Andrew Lipow, a Houston-based consultant and former oil trader, agreed.

“Everyone’s competing for space as far as shippers go, and that’s going to continue, just given the huge increases we’re seeing in Bakken crude oil production,” he said. “The High Prairie pipeline would consume capacity [on Enbridge’s Lakehead system], which would prevent some Canadian oil from making its way downstream of Clearbrook, unless Enbridge did another expansion.”

• Nearly half of Missouri’s Amish settlements have been founded since 2000, according to Jim Winnerman, writing in the St. Louis Post-Dispatch. He tells us that overcrowding in Amish communities in Pennsylvania and central Ohio “has resulted in migration to Missouri.”

The Amish population in Missouri has been growing at about 8 percent a year recently.

•A group of Blackfeet women have walked 80 miles in an effort to bring attention to what they say are irreparable environmental damage done by hydraulic fracturing on the Blackfeet Indian Reservation. Tristan Scott of The Missoulian writes about the Blackfeet Women Against Fracking:

Virtually all of the Blackfeet Reservation’s 1.5 million acres are leased for oil and gas exploration, and there has been renewed interest in development on a tract of land directly adjacent to Glacier National Park’s eastern border, along which the women marched.

Blackfeet Women Against Fracking is one of several small, grassroots groups that have emerged recently as awareness builds of the energy development and potential environmental consequences.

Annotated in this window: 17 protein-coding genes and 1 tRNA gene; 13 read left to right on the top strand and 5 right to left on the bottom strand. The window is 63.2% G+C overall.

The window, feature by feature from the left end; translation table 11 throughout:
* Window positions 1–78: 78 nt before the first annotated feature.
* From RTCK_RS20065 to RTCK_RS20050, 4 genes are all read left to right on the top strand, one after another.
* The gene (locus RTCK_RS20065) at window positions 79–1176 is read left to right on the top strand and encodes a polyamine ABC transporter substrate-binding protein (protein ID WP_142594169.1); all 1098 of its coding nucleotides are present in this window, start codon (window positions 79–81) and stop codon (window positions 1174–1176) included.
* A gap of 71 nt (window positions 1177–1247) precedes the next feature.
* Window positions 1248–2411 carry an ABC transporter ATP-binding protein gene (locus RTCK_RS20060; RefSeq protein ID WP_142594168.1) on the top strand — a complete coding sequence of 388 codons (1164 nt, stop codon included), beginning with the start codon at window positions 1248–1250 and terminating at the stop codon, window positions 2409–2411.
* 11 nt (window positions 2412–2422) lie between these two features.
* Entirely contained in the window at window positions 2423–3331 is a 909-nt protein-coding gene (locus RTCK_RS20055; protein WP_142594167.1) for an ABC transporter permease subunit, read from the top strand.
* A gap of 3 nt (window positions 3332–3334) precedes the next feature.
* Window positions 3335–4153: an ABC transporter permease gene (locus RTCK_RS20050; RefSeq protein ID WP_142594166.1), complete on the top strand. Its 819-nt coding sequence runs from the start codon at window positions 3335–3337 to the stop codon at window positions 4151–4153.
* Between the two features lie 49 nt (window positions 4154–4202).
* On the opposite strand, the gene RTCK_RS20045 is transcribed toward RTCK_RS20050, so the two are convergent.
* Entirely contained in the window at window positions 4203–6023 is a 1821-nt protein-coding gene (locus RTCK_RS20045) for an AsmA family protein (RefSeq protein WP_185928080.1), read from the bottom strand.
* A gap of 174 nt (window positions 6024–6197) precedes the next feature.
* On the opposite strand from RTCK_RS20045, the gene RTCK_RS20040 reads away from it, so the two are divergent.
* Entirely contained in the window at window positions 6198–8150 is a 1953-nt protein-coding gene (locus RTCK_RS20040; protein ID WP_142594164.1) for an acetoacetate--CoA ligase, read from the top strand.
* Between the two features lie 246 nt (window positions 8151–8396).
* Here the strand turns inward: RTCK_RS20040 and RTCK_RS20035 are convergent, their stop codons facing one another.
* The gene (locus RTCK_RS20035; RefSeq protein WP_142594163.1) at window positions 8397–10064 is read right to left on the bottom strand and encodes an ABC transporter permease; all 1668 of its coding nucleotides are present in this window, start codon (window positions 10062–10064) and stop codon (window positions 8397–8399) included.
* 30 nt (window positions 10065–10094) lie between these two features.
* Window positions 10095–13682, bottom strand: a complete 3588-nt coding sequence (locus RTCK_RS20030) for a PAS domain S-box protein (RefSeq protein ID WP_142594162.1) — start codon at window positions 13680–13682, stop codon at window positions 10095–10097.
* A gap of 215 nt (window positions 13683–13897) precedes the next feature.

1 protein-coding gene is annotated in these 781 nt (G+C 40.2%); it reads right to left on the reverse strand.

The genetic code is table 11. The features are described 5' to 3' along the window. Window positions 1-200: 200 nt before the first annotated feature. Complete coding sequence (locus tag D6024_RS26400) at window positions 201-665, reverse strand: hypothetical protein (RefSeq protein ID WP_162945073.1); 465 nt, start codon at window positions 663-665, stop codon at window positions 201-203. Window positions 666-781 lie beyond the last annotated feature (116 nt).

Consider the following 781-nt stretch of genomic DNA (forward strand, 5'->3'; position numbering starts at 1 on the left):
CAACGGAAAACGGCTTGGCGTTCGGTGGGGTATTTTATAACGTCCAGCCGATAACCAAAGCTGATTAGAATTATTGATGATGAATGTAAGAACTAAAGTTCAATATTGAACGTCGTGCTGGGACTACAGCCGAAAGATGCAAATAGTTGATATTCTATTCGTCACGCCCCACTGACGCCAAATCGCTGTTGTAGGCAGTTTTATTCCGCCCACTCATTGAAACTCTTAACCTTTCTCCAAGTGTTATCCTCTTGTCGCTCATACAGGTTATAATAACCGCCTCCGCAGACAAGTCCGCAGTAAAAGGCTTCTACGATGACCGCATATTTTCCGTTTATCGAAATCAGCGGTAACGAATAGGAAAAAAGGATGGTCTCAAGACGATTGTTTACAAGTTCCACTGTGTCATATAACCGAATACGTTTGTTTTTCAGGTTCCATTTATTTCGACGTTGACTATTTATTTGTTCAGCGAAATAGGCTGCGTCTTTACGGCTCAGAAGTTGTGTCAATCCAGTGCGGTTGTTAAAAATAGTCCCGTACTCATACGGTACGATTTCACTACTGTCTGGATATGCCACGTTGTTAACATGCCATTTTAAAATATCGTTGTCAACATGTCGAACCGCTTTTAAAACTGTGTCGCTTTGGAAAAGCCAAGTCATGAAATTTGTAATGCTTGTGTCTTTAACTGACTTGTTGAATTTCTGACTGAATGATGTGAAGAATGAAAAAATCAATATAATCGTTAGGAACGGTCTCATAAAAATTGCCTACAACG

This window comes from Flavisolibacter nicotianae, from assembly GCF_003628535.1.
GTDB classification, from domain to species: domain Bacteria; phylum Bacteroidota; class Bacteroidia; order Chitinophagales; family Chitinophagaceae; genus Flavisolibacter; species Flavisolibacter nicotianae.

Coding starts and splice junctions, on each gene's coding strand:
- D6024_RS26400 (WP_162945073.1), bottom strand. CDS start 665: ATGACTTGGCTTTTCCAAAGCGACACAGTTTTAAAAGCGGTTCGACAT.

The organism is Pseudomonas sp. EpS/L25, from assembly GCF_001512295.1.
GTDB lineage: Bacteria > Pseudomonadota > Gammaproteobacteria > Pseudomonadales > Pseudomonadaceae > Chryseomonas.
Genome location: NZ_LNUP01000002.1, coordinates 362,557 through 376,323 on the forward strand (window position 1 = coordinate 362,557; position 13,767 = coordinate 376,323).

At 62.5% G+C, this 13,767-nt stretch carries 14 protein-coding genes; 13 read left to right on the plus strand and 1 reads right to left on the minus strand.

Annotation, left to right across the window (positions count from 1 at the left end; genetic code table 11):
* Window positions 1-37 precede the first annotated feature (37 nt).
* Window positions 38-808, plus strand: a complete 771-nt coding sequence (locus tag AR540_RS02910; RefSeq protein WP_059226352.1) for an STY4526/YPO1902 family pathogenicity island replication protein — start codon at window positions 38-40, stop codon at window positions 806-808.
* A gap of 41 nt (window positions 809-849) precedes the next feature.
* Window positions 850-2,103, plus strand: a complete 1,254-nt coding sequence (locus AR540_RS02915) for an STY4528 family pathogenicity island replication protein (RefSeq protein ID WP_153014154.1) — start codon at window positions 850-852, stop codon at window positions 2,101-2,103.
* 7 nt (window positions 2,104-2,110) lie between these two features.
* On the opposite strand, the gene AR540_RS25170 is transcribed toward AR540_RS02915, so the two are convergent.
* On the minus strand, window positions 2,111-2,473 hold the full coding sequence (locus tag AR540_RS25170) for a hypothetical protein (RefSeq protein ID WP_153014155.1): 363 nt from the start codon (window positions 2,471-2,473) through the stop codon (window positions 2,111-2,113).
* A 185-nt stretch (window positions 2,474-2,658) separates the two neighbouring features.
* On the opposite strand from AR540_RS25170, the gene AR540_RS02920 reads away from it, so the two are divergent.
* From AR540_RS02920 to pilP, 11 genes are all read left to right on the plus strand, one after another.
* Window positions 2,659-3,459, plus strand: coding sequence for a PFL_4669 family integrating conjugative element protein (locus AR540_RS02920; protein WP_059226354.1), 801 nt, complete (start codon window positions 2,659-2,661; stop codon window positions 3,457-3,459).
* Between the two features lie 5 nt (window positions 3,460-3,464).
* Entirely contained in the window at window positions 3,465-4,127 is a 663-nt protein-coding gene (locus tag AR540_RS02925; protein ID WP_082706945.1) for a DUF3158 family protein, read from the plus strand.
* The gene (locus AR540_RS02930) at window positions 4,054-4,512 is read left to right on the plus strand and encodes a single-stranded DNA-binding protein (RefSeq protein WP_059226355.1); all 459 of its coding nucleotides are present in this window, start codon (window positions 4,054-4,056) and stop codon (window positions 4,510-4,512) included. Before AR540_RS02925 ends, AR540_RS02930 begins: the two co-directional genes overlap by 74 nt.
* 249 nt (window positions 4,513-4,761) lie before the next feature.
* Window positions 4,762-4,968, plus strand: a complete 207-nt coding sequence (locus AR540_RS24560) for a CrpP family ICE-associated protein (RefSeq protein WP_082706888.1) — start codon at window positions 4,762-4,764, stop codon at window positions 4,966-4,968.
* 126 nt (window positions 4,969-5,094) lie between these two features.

Opponents of the development worry that if the exploration continues unchecked, the hydraulically fractured oil wells and flare stacks could contaminate a pristine ecosystem and disturb centuries-old cultural sites.

Lori Sturdevant writes in the Minneapolis Star-Tribune about the political decline of the Iron Range, in the northeastern part of the state. Sure, the area has lost population, but the people who have gone to work in the Iron Range recently are different from those from earlier generations, Sturdevant writes:

(Tony) Sertich noted another kind of demographic change with political implications. Not only are there fewer Rangers than 30 years ago, but today’s mineworkers think and vote differently. He elucidated: “The last great hire by the mines was in the 1970s. Those folks are retiring now at a significant clip. They’re being replaced by people who don’t have as strong an attachment to the DFL and to unions. It’s because a lot of the battles that used to attach people to unions here have already been fought.”

Union loyalty used to be the glue that sealed Range voters to the DFL. That glue appears to have weakened.

• The cabin where Bluegrass music legend Bill Monroe grew up in Rosine, Kentucky, is being restored and will open to fans as early as next month.

The two room cabin belonged to Monroe’s great uncle, James Pendleton Vandiver, the “Uncle Pen” of the song.